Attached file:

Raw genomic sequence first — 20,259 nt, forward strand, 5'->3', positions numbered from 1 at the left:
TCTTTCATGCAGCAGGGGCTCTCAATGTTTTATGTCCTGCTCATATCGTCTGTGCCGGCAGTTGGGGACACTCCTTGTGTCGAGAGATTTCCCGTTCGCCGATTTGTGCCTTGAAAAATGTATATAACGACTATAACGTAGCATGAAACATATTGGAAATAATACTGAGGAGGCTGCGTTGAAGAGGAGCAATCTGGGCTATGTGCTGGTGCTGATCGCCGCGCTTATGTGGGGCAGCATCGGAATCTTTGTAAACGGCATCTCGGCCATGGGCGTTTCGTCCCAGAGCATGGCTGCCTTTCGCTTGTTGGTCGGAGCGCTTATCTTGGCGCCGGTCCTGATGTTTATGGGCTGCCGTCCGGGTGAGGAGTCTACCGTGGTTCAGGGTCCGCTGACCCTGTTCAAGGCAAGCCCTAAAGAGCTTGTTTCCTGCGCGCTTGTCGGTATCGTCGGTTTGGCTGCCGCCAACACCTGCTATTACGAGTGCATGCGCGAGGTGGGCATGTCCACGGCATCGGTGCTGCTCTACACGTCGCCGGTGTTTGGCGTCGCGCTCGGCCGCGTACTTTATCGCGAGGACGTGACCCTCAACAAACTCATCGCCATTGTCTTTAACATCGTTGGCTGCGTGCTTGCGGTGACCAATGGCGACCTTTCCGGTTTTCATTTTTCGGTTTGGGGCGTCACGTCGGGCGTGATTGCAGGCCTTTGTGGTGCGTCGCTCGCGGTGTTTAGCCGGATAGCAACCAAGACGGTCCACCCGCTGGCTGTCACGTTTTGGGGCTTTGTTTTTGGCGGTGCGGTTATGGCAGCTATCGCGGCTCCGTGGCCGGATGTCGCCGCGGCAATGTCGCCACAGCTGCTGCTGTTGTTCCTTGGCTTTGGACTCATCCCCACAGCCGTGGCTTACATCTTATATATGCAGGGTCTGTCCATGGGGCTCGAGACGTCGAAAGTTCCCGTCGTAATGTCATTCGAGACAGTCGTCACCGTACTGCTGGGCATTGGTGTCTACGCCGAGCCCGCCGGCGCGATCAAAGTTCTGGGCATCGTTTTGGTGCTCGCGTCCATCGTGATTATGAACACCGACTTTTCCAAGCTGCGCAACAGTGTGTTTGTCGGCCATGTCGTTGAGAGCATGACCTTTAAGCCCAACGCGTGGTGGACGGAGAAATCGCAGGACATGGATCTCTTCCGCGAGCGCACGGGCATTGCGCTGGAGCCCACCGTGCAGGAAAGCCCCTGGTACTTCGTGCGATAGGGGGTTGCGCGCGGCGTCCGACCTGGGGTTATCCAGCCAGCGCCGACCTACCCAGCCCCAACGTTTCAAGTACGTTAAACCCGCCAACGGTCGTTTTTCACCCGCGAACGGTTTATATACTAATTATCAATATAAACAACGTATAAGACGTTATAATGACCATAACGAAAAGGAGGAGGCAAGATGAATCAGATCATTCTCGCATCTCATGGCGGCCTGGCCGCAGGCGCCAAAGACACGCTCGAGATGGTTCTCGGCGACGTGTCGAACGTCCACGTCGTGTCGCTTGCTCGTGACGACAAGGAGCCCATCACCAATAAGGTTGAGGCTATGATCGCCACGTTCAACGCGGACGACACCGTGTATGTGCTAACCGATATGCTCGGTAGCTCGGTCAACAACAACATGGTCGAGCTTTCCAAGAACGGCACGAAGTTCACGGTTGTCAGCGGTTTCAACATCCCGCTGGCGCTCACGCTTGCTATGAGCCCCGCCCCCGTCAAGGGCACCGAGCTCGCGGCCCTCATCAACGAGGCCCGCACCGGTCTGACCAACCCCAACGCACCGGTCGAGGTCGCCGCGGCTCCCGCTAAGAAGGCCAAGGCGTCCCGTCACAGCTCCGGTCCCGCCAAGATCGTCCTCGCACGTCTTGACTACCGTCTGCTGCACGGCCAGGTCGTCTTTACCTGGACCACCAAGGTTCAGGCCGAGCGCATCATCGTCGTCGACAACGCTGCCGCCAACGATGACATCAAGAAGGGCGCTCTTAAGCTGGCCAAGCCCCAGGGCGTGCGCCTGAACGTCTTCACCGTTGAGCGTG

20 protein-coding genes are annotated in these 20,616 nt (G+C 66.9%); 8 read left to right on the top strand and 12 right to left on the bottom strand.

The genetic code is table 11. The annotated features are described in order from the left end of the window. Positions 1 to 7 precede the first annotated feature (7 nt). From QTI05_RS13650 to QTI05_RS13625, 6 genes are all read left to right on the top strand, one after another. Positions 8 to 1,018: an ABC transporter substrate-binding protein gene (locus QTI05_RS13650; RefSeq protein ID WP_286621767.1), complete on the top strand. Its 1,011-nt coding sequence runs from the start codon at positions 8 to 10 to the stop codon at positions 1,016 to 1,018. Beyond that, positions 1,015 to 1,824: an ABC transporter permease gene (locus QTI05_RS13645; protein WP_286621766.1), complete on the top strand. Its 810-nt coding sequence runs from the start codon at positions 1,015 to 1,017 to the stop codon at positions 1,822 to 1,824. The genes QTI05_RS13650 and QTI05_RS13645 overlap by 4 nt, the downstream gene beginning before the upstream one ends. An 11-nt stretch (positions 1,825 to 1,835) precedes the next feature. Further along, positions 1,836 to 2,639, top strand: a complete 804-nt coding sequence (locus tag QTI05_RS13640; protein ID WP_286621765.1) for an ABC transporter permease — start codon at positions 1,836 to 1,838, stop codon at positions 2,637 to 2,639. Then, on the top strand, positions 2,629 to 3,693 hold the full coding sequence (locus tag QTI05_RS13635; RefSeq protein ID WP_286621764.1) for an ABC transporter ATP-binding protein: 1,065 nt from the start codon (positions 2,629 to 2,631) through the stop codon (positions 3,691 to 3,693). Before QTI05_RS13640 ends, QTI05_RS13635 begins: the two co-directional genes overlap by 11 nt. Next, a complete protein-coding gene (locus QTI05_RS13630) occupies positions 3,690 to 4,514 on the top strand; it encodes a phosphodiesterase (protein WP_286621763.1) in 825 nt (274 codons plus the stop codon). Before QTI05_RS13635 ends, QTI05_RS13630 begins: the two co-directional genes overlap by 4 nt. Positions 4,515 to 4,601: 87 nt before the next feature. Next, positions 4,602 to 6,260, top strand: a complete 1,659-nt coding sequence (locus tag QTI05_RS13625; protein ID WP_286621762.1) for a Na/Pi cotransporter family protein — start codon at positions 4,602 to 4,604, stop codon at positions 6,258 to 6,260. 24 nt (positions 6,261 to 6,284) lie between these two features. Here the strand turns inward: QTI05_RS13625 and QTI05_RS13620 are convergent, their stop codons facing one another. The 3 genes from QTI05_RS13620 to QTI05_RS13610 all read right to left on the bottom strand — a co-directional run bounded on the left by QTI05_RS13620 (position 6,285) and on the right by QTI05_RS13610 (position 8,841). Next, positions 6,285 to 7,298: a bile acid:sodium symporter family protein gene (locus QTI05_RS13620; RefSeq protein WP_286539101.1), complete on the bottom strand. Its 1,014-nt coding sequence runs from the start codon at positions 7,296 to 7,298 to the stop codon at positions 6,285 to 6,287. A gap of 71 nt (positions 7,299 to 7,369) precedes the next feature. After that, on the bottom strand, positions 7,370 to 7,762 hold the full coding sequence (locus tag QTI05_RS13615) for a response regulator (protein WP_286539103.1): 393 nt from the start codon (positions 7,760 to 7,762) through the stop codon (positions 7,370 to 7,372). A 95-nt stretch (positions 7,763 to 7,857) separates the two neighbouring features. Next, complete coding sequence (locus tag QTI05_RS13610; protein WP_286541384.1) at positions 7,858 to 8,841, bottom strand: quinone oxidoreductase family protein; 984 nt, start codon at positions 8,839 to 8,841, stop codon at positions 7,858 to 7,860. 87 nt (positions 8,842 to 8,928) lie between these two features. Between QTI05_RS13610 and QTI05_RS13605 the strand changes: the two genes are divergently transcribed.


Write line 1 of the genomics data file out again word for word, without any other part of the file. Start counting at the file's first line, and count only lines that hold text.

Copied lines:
Raw genomic sequence first — 20,259 nt, forward strand, 5'->3', positions numbered from 1 at the left: